“Look at each path closely and deliberately, then ask yourself this crucial question: does this path have heart?” –Carlos Castaneda

After you’ve blown yourself up a few times in the minefield, after you’ve tripped over your strategically laid tripwires of thought, after the question mark bombs have obliterated everything you took too seriously, or put too much weight in, or believed to the point of dogmatism, after your mind has been unleashed, there is the critical and vital stage of adaptation. Becoming adept at adapting is a skill in itself. Adapting to the minefield in your mind will make you more open-minded. And there is no garden more fertile for the flowering of new ideas than an open mind.

Where the minefield blasts open the mind, by forcing the stretching of your comfort zone and the toppling of your insecure walls, adaptation keeps it open for further exploration. Adaptation leads to self-overcoming, and self-overcoming leads to the continual transformation of boundaries into horizons.

When the mind is open, the generation of new ideas becomes a part of the interconnectedness of all things. The mind-field becomes cosmos, and vice versa. The flow state becomes manifest. Idea creation is done on the fly with timeless improvisation. Navigating the minefield in the mind-field becomes a delicious dance of trial and error, where the adaptive self-overcomer learns to relish the error as well as the pains that come with the trial. And all of it becomes art. High art. Revolutionary art.

Adaptation, improvisation, and the ability to self-overcome are almost as vital to the creative process as the need for dropping question mark bombs and planting the minefield in the mind-field. And the ability to creatively adapt to the minefield launches the entire process into a meta-state where flow states and the ability to generate new ideas becomes second nature.

Adapting to new paths is important, but keep in mind Castaneda’s cautionary quote. If the path has no heart, discard it. Learn what you can. Take the good from the bad. Mine the gold and reshape it with new gold. But then create a new, healthier path that has the potential to lead to grander, healthier ideas.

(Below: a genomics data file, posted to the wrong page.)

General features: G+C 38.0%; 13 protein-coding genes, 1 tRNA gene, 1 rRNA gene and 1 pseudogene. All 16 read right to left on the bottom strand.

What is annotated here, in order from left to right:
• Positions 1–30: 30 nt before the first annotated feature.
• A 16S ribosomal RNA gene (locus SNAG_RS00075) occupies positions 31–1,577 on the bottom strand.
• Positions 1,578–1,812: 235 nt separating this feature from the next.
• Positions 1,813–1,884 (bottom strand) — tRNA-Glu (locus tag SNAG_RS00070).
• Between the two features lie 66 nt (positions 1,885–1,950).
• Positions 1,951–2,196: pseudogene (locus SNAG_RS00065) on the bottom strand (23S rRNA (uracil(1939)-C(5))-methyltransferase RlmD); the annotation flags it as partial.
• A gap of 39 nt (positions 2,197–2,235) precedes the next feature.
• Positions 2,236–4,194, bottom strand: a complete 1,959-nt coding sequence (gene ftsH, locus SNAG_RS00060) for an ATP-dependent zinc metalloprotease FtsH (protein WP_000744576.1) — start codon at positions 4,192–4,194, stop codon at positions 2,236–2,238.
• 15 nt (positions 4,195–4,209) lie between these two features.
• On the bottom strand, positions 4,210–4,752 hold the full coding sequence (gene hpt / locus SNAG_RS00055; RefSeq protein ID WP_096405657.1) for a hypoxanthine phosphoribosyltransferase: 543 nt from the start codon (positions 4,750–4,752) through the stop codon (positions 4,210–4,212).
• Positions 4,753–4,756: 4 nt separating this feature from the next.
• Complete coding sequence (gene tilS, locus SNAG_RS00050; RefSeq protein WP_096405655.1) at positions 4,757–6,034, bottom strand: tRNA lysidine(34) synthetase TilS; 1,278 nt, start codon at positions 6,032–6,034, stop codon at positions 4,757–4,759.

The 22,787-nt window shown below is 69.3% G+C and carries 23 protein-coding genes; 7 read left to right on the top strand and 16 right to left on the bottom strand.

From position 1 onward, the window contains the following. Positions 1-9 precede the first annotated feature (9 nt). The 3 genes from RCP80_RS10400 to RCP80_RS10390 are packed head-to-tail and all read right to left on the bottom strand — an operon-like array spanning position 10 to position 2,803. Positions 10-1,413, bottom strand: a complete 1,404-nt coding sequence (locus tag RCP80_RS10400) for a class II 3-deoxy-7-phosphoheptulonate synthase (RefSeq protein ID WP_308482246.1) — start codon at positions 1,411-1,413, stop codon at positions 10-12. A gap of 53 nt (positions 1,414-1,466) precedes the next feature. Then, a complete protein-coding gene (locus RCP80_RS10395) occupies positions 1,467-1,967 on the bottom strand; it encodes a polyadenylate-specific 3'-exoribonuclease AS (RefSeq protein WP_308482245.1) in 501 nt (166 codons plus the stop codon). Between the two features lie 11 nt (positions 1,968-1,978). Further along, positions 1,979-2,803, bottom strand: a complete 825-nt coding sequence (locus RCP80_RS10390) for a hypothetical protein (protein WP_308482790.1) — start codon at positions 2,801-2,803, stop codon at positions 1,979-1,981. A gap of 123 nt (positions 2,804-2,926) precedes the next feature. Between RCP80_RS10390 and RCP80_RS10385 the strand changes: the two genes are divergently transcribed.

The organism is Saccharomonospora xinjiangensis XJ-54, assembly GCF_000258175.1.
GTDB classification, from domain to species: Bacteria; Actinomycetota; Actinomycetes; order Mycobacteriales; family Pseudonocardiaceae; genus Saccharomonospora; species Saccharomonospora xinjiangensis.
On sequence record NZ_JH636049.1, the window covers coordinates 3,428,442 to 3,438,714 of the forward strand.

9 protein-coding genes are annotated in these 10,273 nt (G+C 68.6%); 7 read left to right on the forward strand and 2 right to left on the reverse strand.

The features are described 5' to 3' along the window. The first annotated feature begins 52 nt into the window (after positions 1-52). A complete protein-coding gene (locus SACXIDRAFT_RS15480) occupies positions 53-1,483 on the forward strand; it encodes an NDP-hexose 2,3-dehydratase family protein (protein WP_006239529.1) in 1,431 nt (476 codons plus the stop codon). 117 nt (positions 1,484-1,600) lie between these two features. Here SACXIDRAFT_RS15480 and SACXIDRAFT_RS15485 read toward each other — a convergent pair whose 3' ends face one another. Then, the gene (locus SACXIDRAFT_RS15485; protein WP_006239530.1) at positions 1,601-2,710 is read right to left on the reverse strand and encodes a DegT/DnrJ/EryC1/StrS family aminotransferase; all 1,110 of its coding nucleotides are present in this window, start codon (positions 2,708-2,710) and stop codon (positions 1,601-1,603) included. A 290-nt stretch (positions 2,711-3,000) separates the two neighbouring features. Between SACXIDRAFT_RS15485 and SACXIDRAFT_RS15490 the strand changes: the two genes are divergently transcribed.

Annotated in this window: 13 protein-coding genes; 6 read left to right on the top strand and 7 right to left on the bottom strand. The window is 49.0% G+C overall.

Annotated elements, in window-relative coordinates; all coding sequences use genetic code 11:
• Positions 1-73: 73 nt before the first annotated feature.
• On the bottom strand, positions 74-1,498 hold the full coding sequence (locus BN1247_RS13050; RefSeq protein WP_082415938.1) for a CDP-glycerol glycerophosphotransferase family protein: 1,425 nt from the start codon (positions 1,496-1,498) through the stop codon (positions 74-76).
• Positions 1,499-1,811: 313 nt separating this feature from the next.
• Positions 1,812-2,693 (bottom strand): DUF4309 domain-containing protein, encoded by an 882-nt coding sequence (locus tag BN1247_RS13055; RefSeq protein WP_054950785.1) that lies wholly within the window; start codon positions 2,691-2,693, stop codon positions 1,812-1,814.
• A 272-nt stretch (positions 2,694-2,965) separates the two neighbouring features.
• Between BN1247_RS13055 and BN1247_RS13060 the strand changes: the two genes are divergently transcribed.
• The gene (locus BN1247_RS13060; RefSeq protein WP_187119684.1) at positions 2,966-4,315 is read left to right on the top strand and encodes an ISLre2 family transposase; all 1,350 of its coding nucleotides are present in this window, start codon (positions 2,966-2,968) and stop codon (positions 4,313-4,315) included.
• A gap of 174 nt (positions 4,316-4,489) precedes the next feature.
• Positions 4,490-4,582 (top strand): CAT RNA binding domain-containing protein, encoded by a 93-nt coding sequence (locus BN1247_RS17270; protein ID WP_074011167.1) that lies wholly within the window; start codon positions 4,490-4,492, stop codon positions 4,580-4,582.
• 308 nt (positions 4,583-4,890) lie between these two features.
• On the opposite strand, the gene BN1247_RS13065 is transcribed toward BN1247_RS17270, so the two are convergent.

Conclusion: Going Meta in the Minefield

“We are composed of agonies, not polarities.” –James Hillman

It’s important to understand that no matter what path you choose, or what mindset you adopt, or what world view you embrace, when it comes to creativity and the ability to generate new ideas, planting a minefield in your mind-field is paramount. It is vital to human flourishing. Just as the only permanence is impermanence, just as the only truth is to question all truths, just as the only thing that never changes is change itself, the only mindful mindset is the one with a minefield planted in it.

The minefield unsettles the settled mind. It un-fixes fixed thinking. It trips up the certain mind. It un-stagnates stagnant thought. It blasts off the brainwash, the conditioning, the indoctrination. It balances mindfulness with no-mind and creates meta-mind.

From this meta-mind, created by exploring, adapting, and overcoming, comes a flexible, robust, and anti-fragile mindset that can generate new ideas within flow states that transcend time, make the unknown know, and defy even death itself. In the end, the question is not whether we will have a mindset or not, but what kind of mindset we will have. Will we have a fixed mindset, settled, unquestioning, dogmatic, or a mindset with a minefield in it, flexible, unsettled, questioning and self-overcoming?